“Blasted thing!” I cursed, hurling the shiny remote control across the room. I’d been trying all day to get the new television to work, but I couldn’t even get the remote control to switch it on.
The swanky new television was a birthday gift from my children. The thing was huge, almost as big as the living room window. It had sat in its box for weeks, collecting dust, until my grandson had popped around for a visit yesterday.
In minutes he had all the channels set up, and the monstrosity had worked perfectly. Then, he left to go study for some exams.
Today, I can’t get anything out of the machine. Every time I pressed the on button an O popped up on the tiny screen on the remote control, but the television remained mute and unresponsive.
I might not be gifted electronically, but I’m not that old and feeble that I can’t change a battery, so I tried that. The television remained in limbo. I even dug out a screwdriver and changed the fuse on the telly. Still no joy.
Getting creakily up from my chair, I waddled over to the huge screen and looked for an on/off button to turn the TV on manually, figuring that the remote control was faulty. I searched long and hard, looking at the front, the sides, and finally the back of the thing. I could find no power button.
I even went and fetched my reading glasses, so I could see better.
Giving up, I took a duster to wipe the fingerprints off the shiny new glass front. My grandson had left a few smears around the side of the big screen.
Suddenly, a red light appeared in the bottom right corner of the screen, then the room filled with the sound of chatter and awful music. Somehow, I’d managed to turn on the television. I don’t know how but the room was quickly filled with flickering imagery. I smiled with satisfaction, but my pleasure was short lived.
I found myself cursed to watch unending commercials on a home shopping channel, and to make matters worse, the volume was set at full blast. Even Patch; my aging Jack Russell whined in protest, and he was deaf as a post. Racing for the remote control, I searched in vain for a volume button, but couldn’t find one. I tried pressing different buttons at random to change channels, but the television and remote control were clearly from different planets, possible different solar systems. In the end, I was forced to unplug the set.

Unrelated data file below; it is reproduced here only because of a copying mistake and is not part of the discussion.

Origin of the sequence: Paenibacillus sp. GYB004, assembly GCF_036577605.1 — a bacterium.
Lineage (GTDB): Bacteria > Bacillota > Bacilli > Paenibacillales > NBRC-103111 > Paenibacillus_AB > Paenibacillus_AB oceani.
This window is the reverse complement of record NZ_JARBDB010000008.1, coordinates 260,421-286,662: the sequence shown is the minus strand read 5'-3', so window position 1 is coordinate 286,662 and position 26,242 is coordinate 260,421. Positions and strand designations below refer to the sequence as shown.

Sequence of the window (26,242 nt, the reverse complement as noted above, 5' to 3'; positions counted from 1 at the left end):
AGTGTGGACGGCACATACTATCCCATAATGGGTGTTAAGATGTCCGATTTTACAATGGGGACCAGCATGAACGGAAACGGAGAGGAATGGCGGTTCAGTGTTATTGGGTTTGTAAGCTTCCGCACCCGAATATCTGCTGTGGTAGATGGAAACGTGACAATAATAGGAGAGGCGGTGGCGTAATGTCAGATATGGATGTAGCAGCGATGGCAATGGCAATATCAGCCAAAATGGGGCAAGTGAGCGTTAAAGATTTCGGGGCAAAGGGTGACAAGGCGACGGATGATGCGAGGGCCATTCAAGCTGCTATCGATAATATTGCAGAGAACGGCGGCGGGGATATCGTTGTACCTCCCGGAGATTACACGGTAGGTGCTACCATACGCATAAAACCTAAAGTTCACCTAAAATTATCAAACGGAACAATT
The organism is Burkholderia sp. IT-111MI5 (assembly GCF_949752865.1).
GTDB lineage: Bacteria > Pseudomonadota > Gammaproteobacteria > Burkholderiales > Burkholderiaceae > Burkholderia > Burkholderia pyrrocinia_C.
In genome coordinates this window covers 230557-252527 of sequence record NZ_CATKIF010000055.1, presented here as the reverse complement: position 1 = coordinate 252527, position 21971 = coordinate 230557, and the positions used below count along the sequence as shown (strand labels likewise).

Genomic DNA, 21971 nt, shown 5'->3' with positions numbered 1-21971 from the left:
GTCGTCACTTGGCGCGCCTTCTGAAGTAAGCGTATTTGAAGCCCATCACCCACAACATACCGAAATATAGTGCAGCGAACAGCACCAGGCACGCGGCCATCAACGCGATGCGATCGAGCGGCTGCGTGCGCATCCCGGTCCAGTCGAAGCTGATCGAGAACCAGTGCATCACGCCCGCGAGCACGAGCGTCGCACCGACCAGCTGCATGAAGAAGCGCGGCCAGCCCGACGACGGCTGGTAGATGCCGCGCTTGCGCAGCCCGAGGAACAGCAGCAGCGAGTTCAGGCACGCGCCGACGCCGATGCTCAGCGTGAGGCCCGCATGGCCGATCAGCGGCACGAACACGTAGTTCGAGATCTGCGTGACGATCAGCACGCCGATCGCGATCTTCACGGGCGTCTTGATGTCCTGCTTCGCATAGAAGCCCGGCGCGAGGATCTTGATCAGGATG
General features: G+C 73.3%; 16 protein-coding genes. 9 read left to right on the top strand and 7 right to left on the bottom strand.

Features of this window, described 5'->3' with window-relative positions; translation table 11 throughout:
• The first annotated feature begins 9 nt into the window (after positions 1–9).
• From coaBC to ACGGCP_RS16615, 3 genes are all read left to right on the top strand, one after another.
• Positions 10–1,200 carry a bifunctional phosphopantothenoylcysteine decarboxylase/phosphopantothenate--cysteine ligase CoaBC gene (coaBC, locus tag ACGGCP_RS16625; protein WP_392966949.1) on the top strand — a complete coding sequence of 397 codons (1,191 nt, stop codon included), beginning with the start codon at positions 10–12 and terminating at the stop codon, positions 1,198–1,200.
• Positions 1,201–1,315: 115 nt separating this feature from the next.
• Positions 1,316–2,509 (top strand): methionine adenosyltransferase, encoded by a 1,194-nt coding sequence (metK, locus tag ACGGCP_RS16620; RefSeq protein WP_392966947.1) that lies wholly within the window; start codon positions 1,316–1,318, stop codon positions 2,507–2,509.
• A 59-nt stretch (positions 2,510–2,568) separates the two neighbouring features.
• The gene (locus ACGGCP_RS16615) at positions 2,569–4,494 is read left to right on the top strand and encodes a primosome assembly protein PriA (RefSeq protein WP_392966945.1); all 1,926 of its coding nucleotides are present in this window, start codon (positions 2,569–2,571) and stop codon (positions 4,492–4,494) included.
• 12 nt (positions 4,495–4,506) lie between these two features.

Needless to say I was relieved, if a little surprised, when my grandson popped in again the following evening. Usually I’m lucky to get one visitation a month. He was a good boy, but he always seemed to be racing off to somewhere.
“Hi Gran,” he greeted, popping his head in the door. “How’s the new telly working out?”
“Oh, hello Jamie, luv!” I replied. “Don’t even mention that blasted thing. It’ll be the death of me. I think it’s broken. I gave your father a call earlier. I’m getting him to bring it back to Ladl in the morning. I never did trust that place. You buy cheap stuff and you get what you pay for …”
“Don’t worry Gran, I’m sure it’s under warranty. Anyway, it was working fine last night. What’s it doing?”
“I can’t get that blasted thing to work, at all,” I explained, pointing an angry finger at the TV remote control, which was lying on the settee, looking smug. “I even tried to find the On/Off button to turn the television on manually, but it doesn’t have one. Then, all of a sudden the blasted thing turned itself on, but it wouldn’t change channel! I nearly died of fright. Poor Patch hid in the kitchen for over an hour, the wee pet!”
“It’s touch control, Gran,” he explained, moving into the room and heading over toward the couch. He picked up the remote control and then quite suddenly burst out laughing.
“I don’t see what’s so funny,” I protested. “I tell you it’s broken!”
“Gran, I left the remote control in the drawer beside your chair, were you could get at it easily. Don’t you remember me telling you that?”
Now that he mentioned it, I do vaguely remember something about that. “Well, it was sitting on the kitchen table this morning,” I replied. “So clearly you didn’t.” Pulling the tiny drawer open from my night stand, I looked down in surprise at another remote control.
Grinning impishly at me, he explained. “This one isn’t the TV remote, Gran. It’s my science calculator. No wonder you couldn’t get it to work. I was wondering where my calculator had gone. I thought I’d lost it. That’s why I popped back round. I was hoping I’d left it here.”
“My giddy aunt!” I exclaimed, hiding a smile.
“I’ll go and stick the kettle on, shall I Gran?” he suggested. “A cup of tea will calm your nerves. We can watch Emmerdale together.”